The art is great, really capturing the grey sea and sky, the rusted metal and wet wood of industrial ports, the desperate, hard nature of the people who survive off the economy around them. Though it is very noir in tone and design, ultimately, like many french BDs, it is an adventure. There is a lot of action and the ending is particularily spectacular. The protagonist gets into some serious shit! There are also a great cast of secondary characters: sleazy south american guides/middlemen, wealthy arms dealers, ex-nazi submarine crews, east african prostitutes. It's very similar in many ways to a Desmond Bagley novel.

This is what I really love about the BDs. They are arty and self-conscious, but they really like to tell a good story and they like cool, badass stuff. But they do it intelligently and beautifully and they don't pull their punches. It makes for a gritty, gripping and very satisfying read. Very cool. Strongly recommended. I wish they would translate these things so everyone could read them.

Tramp 1 cover picture

Thursday, May 11, 2006

17. Vortex Tess Wood & Campbell by Stan and Vince

Vortex tome 1 pictureWritten and drawn by Stanislas Manoukian and Vincent Roucher (Stan & Vince) and coloured by Florence Breton

I picked this one up because it had a glaring, energetic cover and it appeared that at least the first 3 albums were available (an issue at the bibliothèque nationale). What a find! This is a totally over-the-top, action-packed comic, stuffed full of ideas and thoroughly entertaining.

Vortex2 picture

It begins at the height of Nazi power in WWII in a remote atlantic base, where an experiment that could change the course of the war is being carried out: a time travel machine. When it is first demonstrated, two almost superhumanly tough guys bust into the room, steal the plans and jump through the time portal, destroying everything as they leave. Super agent Campbell, who it has already been established is an ass-kicking hero of the nth degree, is called to follow the badguys and get the plans back. However, the only other person who understands how the time travel machine works is the scientist's lovely assistant Tess Wood, so she has to go as well.

Vortex2 picture

Vortex3 pictureThe 9 albums of the series follow Tess Wood and Campbell as they pursue the bad guys and the plan and get mixed up in crazier adventures and more and more convoluted time manipulations. The conceit of the series is that each chapter is divided into three albums. The first follows Tess, the second Campbell and then the third both of them together as they resolve the problems created in the first two (and usually ended up making more for themselves). It's really well done and actually quite exciting to read because they are often in different time dimensions, somehow affecting each other's stories which makes reading the second album really fun. In the hands of less skilled scenarists, it could have been quite a mess, but in Vortex it is quite cleverly constructed and very satisfying.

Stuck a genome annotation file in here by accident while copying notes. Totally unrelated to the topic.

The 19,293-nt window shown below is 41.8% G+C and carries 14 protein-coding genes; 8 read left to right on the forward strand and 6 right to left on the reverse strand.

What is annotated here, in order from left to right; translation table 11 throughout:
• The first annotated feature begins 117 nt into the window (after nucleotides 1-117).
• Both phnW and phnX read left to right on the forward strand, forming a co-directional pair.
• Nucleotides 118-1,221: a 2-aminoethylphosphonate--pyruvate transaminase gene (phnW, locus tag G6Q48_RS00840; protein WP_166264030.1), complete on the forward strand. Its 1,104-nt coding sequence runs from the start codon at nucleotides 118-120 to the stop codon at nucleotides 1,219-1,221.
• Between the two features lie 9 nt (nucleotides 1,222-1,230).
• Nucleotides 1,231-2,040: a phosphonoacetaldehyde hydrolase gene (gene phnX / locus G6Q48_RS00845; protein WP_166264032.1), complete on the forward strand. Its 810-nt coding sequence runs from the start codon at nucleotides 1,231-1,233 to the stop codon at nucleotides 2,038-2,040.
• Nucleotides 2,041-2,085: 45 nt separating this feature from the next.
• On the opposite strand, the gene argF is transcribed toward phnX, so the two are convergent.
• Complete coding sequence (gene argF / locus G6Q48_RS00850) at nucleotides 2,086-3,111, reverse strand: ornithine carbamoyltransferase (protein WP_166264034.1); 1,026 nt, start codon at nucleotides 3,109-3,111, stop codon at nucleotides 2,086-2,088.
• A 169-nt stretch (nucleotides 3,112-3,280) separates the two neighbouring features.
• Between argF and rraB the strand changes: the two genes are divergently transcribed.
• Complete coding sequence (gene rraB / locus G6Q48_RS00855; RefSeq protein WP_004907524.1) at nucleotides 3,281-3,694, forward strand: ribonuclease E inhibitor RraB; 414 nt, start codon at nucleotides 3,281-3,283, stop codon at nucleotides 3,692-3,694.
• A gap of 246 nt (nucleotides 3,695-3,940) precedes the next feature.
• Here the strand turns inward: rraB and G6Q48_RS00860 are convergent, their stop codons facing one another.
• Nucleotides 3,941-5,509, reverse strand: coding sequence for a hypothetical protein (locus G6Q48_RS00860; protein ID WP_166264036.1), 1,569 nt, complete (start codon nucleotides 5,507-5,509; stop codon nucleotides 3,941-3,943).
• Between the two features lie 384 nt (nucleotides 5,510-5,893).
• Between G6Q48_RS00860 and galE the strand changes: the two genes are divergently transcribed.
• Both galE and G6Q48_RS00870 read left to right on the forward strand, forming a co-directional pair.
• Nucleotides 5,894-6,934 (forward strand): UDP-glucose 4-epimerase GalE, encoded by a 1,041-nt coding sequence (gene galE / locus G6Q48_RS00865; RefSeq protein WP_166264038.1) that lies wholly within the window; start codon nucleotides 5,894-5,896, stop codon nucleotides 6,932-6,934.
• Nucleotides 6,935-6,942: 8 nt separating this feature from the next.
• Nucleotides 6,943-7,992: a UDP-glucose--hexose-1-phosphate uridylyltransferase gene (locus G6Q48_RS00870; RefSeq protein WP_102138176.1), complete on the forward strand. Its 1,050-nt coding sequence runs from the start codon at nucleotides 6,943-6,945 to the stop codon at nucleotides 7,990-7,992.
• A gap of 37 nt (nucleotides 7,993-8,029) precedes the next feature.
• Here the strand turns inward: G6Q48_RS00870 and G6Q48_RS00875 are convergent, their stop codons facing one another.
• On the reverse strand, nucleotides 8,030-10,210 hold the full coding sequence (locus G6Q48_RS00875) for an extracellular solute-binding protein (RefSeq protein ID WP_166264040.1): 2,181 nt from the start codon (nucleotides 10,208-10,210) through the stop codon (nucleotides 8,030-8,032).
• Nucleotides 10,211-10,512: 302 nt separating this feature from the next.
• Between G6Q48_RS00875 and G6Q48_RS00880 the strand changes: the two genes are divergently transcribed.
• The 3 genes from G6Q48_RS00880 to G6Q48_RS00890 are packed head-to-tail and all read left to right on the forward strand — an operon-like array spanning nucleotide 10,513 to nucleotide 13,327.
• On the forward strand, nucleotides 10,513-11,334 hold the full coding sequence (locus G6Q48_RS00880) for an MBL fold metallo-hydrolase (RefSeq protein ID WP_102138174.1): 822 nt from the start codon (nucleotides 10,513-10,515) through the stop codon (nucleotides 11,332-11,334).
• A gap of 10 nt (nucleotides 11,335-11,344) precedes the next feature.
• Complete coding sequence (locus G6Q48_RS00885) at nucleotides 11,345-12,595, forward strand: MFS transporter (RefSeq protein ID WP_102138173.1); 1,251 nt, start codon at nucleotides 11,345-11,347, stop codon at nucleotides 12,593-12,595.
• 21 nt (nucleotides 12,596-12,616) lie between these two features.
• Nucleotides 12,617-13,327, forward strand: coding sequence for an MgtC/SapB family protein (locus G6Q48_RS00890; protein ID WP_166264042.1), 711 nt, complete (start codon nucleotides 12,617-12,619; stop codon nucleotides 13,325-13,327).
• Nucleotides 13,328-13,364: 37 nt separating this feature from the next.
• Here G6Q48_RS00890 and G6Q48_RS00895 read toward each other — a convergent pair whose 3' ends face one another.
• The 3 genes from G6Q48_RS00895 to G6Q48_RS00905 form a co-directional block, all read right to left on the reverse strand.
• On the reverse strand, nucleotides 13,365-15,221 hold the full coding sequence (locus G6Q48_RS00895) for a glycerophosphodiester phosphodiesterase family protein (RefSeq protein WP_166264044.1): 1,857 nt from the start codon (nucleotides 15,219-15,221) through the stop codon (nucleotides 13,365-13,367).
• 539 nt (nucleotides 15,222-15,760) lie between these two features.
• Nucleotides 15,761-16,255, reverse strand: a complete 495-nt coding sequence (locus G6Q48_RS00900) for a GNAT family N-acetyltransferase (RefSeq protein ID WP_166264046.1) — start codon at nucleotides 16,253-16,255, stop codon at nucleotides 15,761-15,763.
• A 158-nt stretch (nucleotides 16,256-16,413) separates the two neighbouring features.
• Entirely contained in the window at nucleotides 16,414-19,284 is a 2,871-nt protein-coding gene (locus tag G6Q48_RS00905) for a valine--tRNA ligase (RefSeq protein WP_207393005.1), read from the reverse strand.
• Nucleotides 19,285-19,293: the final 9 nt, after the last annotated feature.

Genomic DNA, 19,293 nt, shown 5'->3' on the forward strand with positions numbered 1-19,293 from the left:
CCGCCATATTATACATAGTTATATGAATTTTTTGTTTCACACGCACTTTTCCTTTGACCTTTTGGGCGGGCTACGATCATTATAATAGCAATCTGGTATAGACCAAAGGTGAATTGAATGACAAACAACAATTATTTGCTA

Vortex3 pictureMore than the intricate structure, it is the utter excess to which the authors take the heros and the world. They push time travel to some excellent limits. I'm trying to think what's not in this book. What it does include, among other things are future cities in bubbles surrounded by ecological nightmare zones, giant egyptian crocodile gods, brain-head ETs studying prehistoric earth, a dystopic devolved future where humans regress into savage apes (in a day), underground steampunk civilizations, the man who trained Sherlock Holmes and it goes on.

I loved Vortex. It was totally my kind of story. The art is blatant and colourful, with lots of good gore. It had a similar look to Mr. Monster. The authors are clearly big fans of pulp action and american style comics. They both have done gigs for Dark Horse as well. Vortex desperately needs to be translated into english and sold in 3 volumes. Why this does not happen is beyond me. Awesome stuff.

Vortex5 picture

Saturday, April 22, 2006

16. Thorgal

Written by Jean Van Hamme and drawn by Grzegorz Rosinski

Thorgal pictureThorgal is one of the most popular bande-dessinée comics in France. I had seen references to it and the albums several times, but I was wary of it and only started reading it in a roundabout way. I had read two other series by the same author (those reviews will come later) and really enjoyed them. But I saw Thorgal as a poor European rip-off of Conan. He has long black hair, is generally shirtless and is in a fantastic semi-medieval setting (though actually it's more of the Viking period). It also has a similar black and white style to many of the Savage Sword artists.

The similarities are valid and the French are quite familiar with the comic world of Conan the Barbarian, but thinking of it as a weaker version was profoundly wrong. Thorgal rocks! This is a fantastic book. The first book I got was the Intégrale 1 (intégrales are what they call collections of the albums) that contained the first four albums. What first grabbed me was that the story had some really wild space/fantasy elements, but delivered with some gravity and expressing interesting themes and thus keeping it from being too far out.